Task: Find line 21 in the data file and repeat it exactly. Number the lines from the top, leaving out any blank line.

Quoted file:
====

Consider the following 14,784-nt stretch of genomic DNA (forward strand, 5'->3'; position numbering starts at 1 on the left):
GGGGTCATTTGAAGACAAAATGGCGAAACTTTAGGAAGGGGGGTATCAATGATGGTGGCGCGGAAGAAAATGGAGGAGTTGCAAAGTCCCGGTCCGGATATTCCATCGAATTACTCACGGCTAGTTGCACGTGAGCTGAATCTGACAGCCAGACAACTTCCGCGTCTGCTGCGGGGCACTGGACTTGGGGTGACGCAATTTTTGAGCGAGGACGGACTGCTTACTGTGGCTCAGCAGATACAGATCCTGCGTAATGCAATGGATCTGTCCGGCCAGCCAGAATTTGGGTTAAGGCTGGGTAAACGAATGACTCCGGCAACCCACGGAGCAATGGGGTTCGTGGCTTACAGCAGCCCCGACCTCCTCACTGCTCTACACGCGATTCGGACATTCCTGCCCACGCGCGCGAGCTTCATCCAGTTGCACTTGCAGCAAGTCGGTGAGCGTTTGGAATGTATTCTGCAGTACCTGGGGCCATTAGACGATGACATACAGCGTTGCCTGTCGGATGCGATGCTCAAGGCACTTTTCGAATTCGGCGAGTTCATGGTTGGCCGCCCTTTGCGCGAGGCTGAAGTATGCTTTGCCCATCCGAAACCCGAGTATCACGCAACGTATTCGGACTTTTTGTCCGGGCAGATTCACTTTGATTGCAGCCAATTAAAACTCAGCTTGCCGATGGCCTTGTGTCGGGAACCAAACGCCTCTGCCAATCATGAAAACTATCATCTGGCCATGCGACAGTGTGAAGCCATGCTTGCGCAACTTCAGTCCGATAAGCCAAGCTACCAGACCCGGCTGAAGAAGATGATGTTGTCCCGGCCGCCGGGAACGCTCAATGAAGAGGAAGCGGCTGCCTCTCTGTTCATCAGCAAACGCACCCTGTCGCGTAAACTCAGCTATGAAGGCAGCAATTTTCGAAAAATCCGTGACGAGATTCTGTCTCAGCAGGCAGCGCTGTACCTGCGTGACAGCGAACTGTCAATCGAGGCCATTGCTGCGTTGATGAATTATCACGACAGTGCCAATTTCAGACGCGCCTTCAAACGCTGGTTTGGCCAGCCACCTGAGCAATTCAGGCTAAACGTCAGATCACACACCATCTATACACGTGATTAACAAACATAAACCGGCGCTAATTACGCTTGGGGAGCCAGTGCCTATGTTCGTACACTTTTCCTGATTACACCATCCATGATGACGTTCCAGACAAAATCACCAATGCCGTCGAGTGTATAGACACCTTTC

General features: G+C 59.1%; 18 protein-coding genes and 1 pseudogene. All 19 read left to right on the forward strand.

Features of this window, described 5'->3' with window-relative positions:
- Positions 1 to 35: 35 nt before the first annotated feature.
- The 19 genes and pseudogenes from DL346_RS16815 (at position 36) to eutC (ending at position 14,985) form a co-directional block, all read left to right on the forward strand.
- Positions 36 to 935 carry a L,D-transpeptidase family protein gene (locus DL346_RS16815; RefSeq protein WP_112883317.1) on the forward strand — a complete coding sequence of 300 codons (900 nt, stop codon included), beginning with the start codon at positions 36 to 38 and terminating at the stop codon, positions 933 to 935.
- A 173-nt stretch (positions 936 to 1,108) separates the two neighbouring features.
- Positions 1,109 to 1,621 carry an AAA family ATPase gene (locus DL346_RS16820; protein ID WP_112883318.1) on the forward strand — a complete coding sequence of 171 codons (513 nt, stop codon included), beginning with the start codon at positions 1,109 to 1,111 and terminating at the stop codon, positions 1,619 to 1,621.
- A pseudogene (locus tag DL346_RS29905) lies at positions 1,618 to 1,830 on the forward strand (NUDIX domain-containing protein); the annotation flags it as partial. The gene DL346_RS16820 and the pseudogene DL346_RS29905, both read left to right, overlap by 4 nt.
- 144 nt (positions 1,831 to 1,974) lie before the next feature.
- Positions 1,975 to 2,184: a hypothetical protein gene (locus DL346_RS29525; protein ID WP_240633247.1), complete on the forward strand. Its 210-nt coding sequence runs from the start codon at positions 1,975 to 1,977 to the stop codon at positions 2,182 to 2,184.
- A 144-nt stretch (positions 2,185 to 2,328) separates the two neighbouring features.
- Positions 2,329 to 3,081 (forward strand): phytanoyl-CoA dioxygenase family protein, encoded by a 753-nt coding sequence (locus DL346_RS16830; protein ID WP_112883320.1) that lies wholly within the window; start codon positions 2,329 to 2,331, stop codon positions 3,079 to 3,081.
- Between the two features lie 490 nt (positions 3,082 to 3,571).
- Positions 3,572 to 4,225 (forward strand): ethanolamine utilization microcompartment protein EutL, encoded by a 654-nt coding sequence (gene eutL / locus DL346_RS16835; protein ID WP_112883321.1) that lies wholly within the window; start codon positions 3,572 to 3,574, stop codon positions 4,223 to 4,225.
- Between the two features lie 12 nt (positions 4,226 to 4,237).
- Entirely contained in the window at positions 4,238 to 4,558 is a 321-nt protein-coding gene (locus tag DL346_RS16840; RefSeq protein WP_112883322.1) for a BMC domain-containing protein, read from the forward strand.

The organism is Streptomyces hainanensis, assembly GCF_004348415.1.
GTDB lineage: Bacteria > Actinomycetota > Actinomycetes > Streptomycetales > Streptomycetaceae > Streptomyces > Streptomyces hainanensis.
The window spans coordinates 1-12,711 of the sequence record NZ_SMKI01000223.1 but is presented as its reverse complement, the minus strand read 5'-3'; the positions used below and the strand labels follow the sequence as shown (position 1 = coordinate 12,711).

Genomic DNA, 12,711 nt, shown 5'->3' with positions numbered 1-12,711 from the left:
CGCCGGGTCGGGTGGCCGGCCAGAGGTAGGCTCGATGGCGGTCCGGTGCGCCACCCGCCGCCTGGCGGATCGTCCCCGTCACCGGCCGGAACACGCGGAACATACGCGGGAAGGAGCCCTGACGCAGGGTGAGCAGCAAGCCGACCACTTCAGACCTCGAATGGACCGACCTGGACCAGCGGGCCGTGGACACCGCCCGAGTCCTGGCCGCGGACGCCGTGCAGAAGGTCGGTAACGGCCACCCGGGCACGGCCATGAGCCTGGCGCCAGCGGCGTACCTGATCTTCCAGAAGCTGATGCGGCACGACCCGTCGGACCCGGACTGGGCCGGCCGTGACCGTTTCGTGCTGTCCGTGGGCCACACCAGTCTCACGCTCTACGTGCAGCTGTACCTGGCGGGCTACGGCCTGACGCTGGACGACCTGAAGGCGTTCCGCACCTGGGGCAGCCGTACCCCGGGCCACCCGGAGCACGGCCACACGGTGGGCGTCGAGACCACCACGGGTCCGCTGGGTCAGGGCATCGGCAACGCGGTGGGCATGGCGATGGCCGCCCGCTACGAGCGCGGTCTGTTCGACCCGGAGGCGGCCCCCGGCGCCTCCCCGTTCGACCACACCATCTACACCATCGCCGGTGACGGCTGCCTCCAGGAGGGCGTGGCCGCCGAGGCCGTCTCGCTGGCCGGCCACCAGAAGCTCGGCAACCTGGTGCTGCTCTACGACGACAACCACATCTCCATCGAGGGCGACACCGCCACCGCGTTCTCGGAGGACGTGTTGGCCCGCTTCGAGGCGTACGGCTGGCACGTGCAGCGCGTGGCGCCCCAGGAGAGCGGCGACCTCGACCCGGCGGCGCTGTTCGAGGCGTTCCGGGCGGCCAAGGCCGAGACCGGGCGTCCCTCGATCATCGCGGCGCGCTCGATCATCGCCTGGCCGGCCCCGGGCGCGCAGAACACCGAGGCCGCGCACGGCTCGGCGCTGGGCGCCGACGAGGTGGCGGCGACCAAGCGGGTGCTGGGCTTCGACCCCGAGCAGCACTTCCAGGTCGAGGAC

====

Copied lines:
The window spans coordinates 1-12,711 of the sequence record NZ_SMKI01000223.1 but is presented as its reverse complement, the minus strand read 5'-3'; the positions used below and the strand labels follow the sequence as shown (position 1 = coordinate 12,711).